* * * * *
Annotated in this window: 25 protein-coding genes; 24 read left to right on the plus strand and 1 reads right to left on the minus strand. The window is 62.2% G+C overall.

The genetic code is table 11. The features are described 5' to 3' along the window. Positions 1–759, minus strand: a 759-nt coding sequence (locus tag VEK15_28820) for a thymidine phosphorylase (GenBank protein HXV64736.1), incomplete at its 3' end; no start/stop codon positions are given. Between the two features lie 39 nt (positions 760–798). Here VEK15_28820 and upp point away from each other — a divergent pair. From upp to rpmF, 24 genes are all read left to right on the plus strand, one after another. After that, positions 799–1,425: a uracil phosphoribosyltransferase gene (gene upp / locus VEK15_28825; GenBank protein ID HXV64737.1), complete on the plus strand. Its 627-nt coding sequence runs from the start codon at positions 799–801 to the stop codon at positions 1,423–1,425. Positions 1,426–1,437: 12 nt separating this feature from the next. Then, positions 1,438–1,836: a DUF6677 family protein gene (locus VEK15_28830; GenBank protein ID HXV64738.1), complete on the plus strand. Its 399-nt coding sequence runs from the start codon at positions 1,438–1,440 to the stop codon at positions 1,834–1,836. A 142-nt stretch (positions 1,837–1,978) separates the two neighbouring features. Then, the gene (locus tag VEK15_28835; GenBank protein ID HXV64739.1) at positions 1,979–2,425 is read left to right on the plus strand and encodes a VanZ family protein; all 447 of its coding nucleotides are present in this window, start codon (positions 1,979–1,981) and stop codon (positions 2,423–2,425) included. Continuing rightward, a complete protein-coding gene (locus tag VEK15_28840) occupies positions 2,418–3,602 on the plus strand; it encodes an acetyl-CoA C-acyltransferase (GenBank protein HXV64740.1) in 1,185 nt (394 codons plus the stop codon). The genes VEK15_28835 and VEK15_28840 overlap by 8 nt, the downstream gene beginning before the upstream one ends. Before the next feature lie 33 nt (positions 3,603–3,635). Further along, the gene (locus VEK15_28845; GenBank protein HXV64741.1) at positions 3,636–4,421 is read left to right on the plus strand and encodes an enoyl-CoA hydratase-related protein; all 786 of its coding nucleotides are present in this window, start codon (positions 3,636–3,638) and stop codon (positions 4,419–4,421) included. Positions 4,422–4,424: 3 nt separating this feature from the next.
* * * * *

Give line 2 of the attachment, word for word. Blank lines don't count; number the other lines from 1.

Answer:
The genetic code is table 11. The features are described 5' to 3' along the window. Positions 1–759, minus strand: a 759-nt coding sequence (locus tag VEK15_28820) for a thymidine phosphorylase (GenBank protein HXV64736.1), incomplete at its 3' end; no start/stop codon positions are given. Between the two features lie 39 nt (positions 760–798). Here VEK15_28820 and upp point away from each other — a divergent pair. From upp to rpmF, 24 genes are all read left to right on the plus strand, one after another. After that, positions 799–1,425: a uracil phosphoribosyltransferase gene (gene upp / locus VEK15_28825; GenBank protein ID HXV64737.1), complete on the plus strand. Its 627-nt coding sequence runs from the start codon at positions 799–801 to the stop codon at positions 1,423–1,425. Positions 1,426–1,437: 12 nt separating this feature from the next. Then, positions 1,438–1,836: a DUF6677 family protein gene (locus VEK15_28830; GenBank protein ID HXV64738.1), complete on the plus strand. Its 399-nt coding sequence runs from the start codon at positions 1,438–1,440 to the stop codon at positions 1,834–1,836. A 142-nt stretch (positions 1,837–1,978) separates the two neighbouring features. Then, the gene (locus tag VEK15_28835; GenBank protein ID HXV64739.1) at positions 1,979–2,425 is read left to right on the plus strand and encodes a VanZ family protein; all 447 of its coding nucleotides are present in this window, start codon (positions 1,979–1,981) and stop codon (positions 2,423–2,425) included. Continuing rightward, a complete protein-coding gene (locus tag VEK15_28840) occupies positions 2,418–3,602 on the plus strand; it encodes an acetyl-CoA C-acyltransferase (GenBank protein HXV64740.1) in 1,185 nt (394 codons plus the stop codon). The genes VEK15_28835 and VEK15_28840 overlap by 8 nt, the downstream gene beginning before the upstream one ends. Before the next feature lie 33 nt (positions 3,603–3,635). Further along, the gene (locus VEK15_28845; GenBank protein HXV64741.1) at positions 3,636–4,421 is read left to right on the plus strand and encodes an enoyl-CoA hydratase-related protein; all 786 of its coding nucleotides are present in this window, start codon (positions 3,636–3,638) and stop codon (positions 4,419–4,421) included. Positions 4,422–4,424: 3 nt separating this feature from the next.